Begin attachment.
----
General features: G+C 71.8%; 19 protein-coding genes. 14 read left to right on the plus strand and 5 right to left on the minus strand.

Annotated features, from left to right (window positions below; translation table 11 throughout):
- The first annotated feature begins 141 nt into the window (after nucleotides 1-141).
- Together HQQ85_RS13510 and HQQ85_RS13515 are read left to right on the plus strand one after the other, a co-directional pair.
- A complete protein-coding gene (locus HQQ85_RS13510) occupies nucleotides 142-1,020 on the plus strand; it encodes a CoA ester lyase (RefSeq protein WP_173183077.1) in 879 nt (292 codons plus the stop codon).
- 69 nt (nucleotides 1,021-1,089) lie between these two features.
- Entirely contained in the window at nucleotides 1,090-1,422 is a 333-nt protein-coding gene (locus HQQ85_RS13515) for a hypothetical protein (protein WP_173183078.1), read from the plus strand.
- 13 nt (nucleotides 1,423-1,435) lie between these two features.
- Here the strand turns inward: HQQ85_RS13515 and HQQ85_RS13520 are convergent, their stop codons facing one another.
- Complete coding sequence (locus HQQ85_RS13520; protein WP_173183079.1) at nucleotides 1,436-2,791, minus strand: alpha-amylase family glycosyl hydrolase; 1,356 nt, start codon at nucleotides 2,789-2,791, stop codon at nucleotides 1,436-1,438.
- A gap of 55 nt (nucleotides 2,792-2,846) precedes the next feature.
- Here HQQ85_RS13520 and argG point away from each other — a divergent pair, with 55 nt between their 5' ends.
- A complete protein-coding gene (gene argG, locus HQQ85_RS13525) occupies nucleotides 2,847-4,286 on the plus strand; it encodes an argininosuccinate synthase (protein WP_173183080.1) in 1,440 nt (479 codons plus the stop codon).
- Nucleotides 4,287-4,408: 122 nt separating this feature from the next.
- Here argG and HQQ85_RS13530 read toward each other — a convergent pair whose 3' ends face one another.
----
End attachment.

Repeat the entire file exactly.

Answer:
General features: G+C 71.8%; 19 protein-coding genes. 14 read left to right on the plus strand and 5 right to left on the minus strand.

Annotated features, from left to right (window positions below; translation table 11 throughout):
- The first annotated feature begins 141 nt into the window (after nucleotides 1-141).
- Together HQQ85_RS13510 and HQQ85_RS13515 are read left to right on the plus strand one after the other, a co-directional pair.
- A complete protein-coding gene (locus HQQ85_RS13510) occupies nucleotides 142-1,020 on the plus strand; it encodes a CoA ester lyase (RefSeq protein WP_173183077.1) in 879 nt (292 codons plus the stop codon).
- 69 nt (nucleotides 1,021-1,089) lie between these two features.
- Entirely contained in the window at nucleotides 1,090-1,422 is a 333-nt protein-coding gene (locus HQQ85_RS13515) for a hypothetical protein (protein WP_173183078.1), read from the plus strand.
- 13 nt (nucleotides 1,423-1,435) lie between these two features.
- Here the strand turns inward: HQQ85_RS13515 and HQQ85_RS13520 are convergent, their stop codons facing one another.
- Complete coding sequence (locus HQQ85_RS13520; protein WP_173183079.1) at nucleotides 1,436-2,791, minus strand: alpha-amylase family glycosyl hydrolase; 1,356 nt, start codon at nucleotides 2,789-2,791, stop codon at nucleotides 1,436-1,438.
- A gap of 55 nt (nucleotides 2,792-2,846) precedes the next feature.
- Here HQQ85_RS13520 and argG point away from each other — a divergent pair, with 55 nt between their 5' ends.
- A complete protein-coding gene (gene argG, locus HQQ85_RS13525) occupies nucleotides 2,847-4,286 on the plus strand; it encodes an argininosuccinate synthase (protein WP_173183080.1) in 1,440 nt (479 codons plus the stop codon).
- Nucleotides 4,287-4,408: 122 nt separating this feature from the next.
- Here argG and HQQ85_RS13530 read toward each other — a convergent pair whose 3' ends face one another.